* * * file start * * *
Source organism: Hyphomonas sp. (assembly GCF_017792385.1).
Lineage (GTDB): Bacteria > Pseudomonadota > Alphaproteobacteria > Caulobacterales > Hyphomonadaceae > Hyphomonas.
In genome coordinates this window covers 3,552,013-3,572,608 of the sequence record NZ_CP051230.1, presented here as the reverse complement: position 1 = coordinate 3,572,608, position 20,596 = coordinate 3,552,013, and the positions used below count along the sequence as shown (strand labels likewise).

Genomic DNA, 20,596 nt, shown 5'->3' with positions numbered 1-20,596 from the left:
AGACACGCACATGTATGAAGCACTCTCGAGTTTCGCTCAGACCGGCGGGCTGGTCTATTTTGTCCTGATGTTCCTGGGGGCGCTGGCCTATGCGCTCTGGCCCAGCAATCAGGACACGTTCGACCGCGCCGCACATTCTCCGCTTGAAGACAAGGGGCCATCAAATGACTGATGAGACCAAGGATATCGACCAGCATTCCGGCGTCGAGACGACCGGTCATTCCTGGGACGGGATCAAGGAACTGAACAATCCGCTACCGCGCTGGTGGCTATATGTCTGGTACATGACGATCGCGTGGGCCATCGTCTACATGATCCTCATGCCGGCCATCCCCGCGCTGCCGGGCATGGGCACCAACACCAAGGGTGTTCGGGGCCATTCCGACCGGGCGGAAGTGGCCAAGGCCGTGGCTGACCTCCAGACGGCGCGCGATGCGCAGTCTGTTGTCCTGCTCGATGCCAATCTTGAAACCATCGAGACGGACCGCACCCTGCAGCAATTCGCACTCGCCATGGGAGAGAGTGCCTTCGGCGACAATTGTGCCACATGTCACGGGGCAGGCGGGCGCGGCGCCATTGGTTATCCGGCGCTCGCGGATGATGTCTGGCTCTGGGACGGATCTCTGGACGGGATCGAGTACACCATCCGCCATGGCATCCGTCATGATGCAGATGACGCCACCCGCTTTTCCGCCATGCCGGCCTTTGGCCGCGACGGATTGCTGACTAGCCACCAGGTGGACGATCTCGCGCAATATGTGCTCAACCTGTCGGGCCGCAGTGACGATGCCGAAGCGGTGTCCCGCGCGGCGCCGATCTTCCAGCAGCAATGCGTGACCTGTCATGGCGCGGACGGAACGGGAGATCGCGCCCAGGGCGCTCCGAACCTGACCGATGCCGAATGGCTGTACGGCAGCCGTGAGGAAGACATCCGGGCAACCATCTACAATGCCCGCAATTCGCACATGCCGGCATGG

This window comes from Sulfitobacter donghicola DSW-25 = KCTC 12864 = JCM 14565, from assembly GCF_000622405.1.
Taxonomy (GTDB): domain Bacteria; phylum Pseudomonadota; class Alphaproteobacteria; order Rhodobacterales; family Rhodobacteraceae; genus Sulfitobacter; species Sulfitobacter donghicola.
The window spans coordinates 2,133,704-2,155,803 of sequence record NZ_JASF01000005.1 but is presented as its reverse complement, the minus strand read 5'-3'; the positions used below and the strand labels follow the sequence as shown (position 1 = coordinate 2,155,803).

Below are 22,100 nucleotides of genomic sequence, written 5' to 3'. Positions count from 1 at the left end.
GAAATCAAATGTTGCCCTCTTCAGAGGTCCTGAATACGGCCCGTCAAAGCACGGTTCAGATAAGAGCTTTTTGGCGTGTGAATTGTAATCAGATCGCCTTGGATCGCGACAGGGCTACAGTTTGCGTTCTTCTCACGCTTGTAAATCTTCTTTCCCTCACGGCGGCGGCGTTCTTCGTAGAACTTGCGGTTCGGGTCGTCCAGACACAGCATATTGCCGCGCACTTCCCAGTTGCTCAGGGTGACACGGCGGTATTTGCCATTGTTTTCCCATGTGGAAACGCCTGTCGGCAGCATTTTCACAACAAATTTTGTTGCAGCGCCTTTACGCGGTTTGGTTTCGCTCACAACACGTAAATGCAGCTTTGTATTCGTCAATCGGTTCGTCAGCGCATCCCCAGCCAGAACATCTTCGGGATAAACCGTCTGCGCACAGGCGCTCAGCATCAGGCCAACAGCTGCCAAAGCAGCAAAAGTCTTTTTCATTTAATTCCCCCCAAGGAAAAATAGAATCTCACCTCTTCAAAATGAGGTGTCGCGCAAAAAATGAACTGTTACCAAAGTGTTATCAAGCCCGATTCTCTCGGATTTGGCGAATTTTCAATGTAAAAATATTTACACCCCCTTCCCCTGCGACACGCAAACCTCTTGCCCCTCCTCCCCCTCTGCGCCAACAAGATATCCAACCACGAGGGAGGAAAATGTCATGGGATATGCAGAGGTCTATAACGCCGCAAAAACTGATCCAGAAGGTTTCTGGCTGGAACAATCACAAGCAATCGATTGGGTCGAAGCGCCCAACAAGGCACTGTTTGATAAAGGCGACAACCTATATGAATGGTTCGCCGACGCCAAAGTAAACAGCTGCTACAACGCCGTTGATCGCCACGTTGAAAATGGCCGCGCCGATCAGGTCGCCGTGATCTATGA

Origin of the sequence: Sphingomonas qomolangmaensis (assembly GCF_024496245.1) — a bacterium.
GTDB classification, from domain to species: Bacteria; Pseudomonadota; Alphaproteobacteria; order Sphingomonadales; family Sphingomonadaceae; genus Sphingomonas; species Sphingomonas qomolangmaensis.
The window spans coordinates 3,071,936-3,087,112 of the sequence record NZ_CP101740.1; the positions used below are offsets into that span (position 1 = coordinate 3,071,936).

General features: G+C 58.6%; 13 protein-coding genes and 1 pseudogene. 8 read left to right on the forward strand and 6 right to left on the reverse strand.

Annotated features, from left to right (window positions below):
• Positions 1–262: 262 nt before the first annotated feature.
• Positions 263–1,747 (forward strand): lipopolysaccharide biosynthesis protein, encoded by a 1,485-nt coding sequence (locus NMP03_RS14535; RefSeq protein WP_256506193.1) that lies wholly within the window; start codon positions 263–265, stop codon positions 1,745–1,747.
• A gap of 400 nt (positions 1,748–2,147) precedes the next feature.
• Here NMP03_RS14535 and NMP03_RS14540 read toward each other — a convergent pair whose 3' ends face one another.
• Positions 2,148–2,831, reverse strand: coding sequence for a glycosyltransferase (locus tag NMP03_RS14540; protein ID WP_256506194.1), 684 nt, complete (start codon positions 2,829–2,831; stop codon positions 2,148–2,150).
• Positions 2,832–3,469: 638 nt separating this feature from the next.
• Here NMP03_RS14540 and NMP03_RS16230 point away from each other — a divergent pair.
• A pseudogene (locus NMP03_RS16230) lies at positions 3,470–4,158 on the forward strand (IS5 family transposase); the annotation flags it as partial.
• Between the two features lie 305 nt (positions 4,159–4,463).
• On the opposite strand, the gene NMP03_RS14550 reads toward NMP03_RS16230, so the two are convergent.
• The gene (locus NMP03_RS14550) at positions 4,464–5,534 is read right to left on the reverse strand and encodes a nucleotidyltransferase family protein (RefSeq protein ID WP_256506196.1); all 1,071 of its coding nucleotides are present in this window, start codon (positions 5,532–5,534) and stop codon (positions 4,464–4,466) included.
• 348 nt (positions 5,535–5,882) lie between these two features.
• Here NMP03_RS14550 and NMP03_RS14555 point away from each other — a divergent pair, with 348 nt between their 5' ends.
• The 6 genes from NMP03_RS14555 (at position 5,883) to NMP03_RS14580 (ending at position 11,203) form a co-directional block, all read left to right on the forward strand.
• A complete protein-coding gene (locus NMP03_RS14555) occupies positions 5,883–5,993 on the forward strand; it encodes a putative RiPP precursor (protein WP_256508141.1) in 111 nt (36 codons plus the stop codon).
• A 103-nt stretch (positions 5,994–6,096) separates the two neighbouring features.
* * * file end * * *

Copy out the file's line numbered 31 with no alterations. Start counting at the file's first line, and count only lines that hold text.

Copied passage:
• A 103-nt stretch (positions 5,994–6,096) separates the two neighbouring features.